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Eriksson stepping up his game

by John Tranchina / Dallas Stars

It was a very special moment. 

When Stars left winger Loui Eriksson sped in on a breakaway and fired a quick wrist shot past Anaheim goaltender Jean-Sebastien Giguere with just 2:18 remaining in Game 6, it gave the Stars a 3-1 lead and basically clinched the game. 

With that goal came the breathing room the Stars needed, leading to an incredible eruption from the sellout crowd of 18,532 at the American Airlines Center. It signaled they were on their way to eliminating the defending Stanley Cup champions and advancing to the Western Conference Semi-finals for the first time since 2003. 

For Eriksson, whose outstanding performance on the second line with Brad Richards and Joel Lundqvist was an important factor in determining the outcome of the series, it was his third goal of the playoffs - tying captain Brenden Morrow for the team lead - and was clearly the biggest of his two-year NHL career.

“It was a good one, it was an awesome feeling,” said Eriksson, who completed the series with five points. “I had a breakaway before that, too, and didn’t get that one, but that was an awesome feeling. I’d been trying to do the fake two times against (Giguere) and he wasn’t taking them, so I was thinking I was going to shoot it this time, so I shot it and it went in, so it was a nice feeling.”

It was just the latest big moment for Eriksson, whose progression this season has been impressive, and served notice that he has arrived as a big-time offensive player. Touted as the Stars’ top prospect since his selection in the second round (33rd overall) of the 2003 NHL Entry Draft, the 22-year-old Eriksson is still learning, continually improving and gradually evolving into the player the Stars always thought he would become. 

“He’s played very well. That line’s been a very solid line for us at both ends of the rink,” Stars coach Dave Tippett said. “Loui was opportunistic, got three goals, probably could have had more, had some very good chances. I think Loui’s starting to recognize that he could be a very good NHL player. He’s very sound in a lot of aspects of his game - he skates well, he does all the fundamentals very well and now he’s just starting to get the confidence that he knows he can play in a lot of different situations and he knows he’s relied on to contribute. He’s maturing to where he takes the responsibility of being a very good NHL player.”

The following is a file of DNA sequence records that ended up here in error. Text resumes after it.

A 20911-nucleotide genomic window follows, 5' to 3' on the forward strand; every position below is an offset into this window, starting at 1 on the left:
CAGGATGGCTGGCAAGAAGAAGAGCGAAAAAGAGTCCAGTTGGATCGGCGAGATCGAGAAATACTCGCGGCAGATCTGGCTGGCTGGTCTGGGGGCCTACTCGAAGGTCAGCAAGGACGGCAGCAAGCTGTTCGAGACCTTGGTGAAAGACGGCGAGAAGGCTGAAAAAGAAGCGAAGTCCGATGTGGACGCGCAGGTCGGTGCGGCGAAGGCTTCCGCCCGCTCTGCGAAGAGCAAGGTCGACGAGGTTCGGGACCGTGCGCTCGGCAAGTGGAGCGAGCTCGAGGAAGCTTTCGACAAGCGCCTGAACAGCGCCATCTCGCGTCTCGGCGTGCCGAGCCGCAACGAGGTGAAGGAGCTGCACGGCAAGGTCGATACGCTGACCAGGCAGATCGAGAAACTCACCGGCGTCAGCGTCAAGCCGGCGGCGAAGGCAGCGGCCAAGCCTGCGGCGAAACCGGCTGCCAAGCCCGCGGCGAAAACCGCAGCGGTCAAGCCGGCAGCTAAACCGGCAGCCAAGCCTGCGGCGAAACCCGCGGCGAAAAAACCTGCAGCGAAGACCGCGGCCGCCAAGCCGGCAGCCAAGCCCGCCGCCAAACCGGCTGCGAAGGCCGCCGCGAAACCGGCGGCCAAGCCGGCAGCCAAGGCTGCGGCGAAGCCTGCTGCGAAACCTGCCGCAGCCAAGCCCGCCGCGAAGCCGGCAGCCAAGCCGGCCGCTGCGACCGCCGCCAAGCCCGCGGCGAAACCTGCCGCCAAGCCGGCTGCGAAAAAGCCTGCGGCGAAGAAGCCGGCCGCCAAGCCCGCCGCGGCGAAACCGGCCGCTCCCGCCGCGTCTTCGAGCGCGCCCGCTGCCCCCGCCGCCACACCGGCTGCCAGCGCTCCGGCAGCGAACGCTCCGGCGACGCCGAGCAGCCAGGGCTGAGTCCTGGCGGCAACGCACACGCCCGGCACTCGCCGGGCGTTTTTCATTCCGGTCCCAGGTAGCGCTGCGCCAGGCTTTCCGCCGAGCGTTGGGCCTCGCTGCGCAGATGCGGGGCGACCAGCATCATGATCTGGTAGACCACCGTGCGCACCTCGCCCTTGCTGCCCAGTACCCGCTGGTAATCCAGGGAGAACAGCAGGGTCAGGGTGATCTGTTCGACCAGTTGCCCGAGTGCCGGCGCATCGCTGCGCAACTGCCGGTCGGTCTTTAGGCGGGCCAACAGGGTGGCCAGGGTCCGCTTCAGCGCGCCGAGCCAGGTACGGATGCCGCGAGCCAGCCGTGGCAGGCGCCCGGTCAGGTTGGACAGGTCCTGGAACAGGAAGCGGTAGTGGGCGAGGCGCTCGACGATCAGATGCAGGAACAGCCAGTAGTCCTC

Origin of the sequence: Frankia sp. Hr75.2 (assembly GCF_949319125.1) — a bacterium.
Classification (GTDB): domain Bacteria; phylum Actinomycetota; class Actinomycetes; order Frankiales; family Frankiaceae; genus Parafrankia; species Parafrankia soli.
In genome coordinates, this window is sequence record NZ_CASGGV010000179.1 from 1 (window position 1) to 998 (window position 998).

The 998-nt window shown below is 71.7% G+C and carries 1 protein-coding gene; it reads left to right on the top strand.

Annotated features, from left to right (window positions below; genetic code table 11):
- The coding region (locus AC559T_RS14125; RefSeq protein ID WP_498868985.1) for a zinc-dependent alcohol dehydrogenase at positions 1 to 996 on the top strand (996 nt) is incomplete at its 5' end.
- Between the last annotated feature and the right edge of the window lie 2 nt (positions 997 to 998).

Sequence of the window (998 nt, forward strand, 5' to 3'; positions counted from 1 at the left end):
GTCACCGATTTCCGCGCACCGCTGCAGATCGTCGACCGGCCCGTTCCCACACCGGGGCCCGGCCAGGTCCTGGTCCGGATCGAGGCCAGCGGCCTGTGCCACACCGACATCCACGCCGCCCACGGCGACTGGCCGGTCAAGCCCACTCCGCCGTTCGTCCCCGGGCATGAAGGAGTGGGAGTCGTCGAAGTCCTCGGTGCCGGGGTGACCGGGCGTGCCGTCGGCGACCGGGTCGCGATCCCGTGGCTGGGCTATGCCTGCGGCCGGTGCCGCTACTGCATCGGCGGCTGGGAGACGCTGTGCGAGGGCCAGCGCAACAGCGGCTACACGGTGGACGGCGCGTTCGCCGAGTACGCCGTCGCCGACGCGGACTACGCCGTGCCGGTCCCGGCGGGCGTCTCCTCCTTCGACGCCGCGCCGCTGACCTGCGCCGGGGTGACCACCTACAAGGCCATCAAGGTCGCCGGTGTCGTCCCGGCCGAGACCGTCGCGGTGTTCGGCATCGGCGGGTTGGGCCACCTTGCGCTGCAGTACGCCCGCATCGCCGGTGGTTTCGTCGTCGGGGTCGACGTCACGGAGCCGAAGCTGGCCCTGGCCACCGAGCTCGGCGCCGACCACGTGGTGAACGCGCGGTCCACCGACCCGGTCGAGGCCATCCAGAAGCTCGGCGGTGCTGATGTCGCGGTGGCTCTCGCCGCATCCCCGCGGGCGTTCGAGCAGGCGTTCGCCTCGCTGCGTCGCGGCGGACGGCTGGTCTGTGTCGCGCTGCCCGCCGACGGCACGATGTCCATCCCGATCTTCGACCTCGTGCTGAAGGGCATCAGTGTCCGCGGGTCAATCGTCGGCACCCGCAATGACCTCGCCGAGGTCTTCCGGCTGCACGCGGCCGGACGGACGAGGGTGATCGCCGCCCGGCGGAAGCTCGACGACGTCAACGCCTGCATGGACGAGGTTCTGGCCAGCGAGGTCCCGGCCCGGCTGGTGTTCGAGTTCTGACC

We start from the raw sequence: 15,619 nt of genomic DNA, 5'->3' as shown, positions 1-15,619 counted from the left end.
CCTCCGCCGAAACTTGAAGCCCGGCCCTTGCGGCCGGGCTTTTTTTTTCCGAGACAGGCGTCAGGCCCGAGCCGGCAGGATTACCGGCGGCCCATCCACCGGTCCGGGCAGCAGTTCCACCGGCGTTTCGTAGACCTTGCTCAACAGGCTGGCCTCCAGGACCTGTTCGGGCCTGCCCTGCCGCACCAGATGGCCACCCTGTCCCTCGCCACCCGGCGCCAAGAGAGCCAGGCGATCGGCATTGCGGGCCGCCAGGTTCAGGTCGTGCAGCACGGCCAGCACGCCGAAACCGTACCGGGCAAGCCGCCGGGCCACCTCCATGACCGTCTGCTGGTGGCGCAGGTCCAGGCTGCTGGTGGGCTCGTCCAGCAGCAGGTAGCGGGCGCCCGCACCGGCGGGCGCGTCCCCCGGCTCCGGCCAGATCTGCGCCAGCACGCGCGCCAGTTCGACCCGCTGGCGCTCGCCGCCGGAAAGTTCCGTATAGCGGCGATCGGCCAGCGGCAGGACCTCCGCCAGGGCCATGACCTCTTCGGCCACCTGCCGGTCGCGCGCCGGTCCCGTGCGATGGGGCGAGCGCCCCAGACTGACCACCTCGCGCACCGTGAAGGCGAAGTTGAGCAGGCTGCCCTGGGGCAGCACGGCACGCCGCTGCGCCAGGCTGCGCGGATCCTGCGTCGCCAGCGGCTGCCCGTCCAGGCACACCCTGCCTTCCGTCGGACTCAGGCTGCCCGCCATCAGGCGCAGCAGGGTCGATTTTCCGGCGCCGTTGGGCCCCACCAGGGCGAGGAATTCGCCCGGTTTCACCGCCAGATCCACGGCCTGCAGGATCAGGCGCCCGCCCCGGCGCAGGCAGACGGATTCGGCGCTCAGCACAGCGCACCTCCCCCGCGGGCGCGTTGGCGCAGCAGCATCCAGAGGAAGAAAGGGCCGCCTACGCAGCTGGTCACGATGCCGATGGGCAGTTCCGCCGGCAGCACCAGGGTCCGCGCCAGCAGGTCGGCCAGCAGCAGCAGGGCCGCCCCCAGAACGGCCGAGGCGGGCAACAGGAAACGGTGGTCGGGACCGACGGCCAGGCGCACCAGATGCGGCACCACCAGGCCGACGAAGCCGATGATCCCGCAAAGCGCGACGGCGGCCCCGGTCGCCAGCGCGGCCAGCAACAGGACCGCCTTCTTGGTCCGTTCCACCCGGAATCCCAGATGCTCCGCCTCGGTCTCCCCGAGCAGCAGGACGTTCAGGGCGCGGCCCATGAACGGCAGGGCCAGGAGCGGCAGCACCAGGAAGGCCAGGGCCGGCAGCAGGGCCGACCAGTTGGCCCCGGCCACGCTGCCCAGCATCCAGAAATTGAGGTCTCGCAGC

“All year, he’s been playing better and better,” added Lundqvist, his longtime friend and teammate dating back to their days as teenagers in Sweden, who scored one goal and four points in the series. “You can tell he has confidence, he does things with the puck and makes some really good plays. He’s been really good for us.”

Eriksson has come a long way from the first month of the season, when he sat out 10 of the first 16 games as a healthy scratch before being re-assigned to AHL Iowa in early November. It was difficult returning to the team he starred for in 2005-06, his first season in North America when he led Iowa with 31 goals and was second on the club with 60 points, but the experience allowed him to get some much-needed playing time and regain some lost confidence.

“It was a little bit disappointing,” Eriksson acknowledged. “I didn’t play in three games in a row there for Dallas, so it was probably good for me to get down and get some more ice time and work on my stuff that I did the first year I played in Iowa. It was fun to go down, I know all the guys down there, and play power play, penalty killing, everything. It was just two games down there and up again, so everything went good. I went down and I felt the puck more and just create some more chances down there, so it was probably good for me. ”